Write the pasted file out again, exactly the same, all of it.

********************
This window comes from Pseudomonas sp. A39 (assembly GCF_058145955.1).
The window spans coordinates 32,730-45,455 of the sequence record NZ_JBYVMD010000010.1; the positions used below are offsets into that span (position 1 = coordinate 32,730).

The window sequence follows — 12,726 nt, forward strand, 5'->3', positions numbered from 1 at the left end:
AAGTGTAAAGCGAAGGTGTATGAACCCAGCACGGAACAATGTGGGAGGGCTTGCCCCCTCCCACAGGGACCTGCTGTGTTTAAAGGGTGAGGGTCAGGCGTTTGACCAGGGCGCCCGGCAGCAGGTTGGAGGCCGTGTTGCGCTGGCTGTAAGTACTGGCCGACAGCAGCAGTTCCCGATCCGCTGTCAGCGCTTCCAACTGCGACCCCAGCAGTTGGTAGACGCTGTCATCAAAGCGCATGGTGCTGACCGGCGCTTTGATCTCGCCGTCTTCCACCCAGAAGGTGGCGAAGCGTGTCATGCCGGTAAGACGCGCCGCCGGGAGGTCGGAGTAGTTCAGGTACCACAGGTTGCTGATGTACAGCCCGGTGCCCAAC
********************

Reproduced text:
This window comes from Pseudomonas sp. A39 (assembly GCF_058145955.1).
The window spans coordinates 32,730-45,455 of the sequence record NZ_JBYVMD010000010.1; the positions used below are offsets into that span (position 1 = coordinate 32,730).

The window sequence follows — 12,726 nt, forward strand, 5'->3', positions numbered from 1 at the left end:
AAGTGTAAAGCGAAGGTGTATGAACCCAGCACGGAACAATGTGGGAGGGCTTGCCCCCTCCCACAGGGACCTGCTGTGTTTAAAGGGTGAGGGTCAGGCGTTTGACCAGGGCGCCCGGCAGCAGGTTGGAGGCCGTGTTGCGCTGGCTGTAAGTACTGGCCGACAGCAGCAGTTCCCGATCCGCTGTCAGCGCTTCCAACTGCGACCCCAGCAGTTGGTAGACGCTGTCATCAAAGCGCATGGTGCTGACCGGCGCTTTGATCTCGCCGTCTTCCACCCAGAAGGTGGCGAAGCGTGTCATGCCGGTAAGACGCGCCGCCGGGAGGTCGGAGTAGTTCAGGTACCACAGGTTGCTGATGTACAGCCCGGTGCCCAAC